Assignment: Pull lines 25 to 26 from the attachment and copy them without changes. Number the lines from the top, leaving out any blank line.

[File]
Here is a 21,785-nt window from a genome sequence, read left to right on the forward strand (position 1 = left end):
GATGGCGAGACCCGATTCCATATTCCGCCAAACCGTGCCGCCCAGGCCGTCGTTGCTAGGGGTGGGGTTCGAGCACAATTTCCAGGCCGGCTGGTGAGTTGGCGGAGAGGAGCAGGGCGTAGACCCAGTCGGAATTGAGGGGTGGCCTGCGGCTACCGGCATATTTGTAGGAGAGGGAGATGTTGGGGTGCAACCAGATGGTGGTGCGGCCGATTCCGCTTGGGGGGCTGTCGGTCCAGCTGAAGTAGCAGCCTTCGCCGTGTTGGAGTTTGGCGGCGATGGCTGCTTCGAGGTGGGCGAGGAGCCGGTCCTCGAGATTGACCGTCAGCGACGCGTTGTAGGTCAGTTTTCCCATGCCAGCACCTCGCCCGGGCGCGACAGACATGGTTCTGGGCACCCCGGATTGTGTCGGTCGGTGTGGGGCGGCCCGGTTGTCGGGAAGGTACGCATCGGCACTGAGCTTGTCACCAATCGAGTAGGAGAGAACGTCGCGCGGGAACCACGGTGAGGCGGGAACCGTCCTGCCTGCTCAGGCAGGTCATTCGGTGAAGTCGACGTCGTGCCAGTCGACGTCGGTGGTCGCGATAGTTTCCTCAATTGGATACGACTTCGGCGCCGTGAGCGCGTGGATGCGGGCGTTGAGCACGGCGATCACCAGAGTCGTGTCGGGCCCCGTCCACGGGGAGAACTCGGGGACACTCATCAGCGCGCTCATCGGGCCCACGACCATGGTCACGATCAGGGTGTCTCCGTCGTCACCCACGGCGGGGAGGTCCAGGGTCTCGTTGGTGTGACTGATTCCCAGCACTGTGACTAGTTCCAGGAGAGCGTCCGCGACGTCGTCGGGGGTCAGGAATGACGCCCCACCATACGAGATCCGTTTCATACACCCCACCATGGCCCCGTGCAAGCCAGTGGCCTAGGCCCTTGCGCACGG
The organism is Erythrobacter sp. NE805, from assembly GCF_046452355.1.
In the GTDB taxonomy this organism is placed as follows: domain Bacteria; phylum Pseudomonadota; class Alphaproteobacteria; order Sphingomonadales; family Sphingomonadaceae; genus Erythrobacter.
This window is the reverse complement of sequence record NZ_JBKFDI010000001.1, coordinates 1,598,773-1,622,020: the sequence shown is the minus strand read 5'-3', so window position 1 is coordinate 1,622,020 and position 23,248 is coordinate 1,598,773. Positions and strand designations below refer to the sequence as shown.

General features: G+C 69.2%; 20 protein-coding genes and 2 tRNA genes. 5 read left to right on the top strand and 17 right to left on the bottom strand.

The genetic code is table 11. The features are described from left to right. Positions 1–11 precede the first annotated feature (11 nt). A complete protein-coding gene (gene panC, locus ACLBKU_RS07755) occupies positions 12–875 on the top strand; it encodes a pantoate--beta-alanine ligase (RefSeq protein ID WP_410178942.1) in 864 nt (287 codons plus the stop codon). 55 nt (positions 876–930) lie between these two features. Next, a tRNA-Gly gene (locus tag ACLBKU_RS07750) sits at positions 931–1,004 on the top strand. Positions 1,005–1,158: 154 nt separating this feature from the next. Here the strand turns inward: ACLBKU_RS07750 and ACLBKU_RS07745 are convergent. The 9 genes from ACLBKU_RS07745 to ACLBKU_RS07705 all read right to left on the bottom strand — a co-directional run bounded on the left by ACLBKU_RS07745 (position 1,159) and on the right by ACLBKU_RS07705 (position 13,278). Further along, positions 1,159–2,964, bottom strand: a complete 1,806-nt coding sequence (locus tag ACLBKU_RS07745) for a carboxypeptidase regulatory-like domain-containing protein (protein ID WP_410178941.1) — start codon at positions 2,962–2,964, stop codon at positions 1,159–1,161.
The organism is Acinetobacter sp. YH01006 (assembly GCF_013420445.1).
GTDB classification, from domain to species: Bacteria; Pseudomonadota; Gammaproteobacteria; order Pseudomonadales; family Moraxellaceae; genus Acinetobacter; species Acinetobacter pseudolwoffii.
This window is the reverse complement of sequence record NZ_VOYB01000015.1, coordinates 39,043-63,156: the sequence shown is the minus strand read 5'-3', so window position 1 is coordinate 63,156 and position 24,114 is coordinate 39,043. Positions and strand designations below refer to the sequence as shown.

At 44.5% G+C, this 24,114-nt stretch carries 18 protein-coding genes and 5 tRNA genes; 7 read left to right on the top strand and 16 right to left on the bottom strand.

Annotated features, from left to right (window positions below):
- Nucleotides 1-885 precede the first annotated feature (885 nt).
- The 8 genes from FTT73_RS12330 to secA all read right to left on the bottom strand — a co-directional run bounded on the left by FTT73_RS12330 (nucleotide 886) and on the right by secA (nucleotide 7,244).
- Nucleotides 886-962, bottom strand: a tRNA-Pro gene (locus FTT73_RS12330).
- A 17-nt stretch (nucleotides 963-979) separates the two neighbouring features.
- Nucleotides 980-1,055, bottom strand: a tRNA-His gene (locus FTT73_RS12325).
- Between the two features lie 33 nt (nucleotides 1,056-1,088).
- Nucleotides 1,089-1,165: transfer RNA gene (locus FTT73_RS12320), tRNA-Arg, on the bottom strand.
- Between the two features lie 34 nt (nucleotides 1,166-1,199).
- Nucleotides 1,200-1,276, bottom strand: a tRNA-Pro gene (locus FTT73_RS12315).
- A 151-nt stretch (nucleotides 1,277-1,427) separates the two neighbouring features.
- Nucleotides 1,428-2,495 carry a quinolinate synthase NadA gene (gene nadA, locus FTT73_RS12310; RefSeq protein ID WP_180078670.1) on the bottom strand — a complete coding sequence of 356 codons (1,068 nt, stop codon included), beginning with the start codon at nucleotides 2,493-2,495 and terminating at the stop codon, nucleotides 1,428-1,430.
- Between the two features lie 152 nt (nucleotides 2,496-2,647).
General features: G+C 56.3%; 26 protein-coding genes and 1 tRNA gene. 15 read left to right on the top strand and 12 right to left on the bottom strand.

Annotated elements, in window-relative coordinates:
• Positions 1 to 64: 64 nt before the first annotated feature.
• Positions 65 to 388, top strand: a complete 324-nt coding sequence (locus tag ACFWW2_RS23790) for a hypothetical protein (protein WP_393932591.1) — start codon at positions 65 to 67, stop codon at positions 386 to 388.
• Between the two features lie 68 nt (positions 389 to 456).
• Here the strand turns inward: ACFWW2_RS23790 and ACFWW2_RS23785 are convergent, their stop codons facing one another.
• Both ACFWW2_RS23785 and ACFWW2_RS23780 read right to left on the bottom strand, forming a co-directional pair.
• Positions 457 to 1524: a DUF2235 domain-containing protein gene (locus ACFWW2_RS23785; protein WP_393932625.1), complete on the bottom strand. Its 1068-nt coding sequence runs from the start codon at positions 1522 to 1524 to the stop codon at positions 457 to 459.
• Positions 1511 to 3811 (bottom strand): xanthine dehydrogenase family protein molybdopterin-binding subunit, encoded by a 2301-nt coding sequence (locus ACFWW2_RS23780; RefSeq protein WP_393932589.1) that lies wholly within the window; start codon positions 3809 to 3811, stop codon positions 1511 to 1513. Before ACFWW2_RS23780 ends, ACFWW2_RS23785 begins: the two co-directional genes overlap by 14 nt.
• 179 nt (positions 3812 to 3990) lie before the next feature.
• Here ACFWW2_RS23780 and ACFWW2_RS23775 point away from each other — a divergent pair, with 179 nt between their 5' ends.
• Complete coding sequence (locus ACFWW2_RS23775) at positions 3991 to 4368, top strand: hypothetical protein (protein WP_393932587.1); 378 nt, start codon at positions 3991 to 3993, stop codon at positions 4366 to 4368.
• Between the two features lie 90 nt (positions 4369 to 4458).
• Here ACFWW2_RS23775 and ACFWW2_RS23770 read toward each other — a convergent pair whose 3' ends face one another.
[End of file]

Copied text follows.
General features: G+C 56.3%; 26 protein-coding genes and 1 tRNA gene. 15 read left to right on the top strand and 12 right to left on the bottom strand.

Annotated elements, in window-relative coordinates: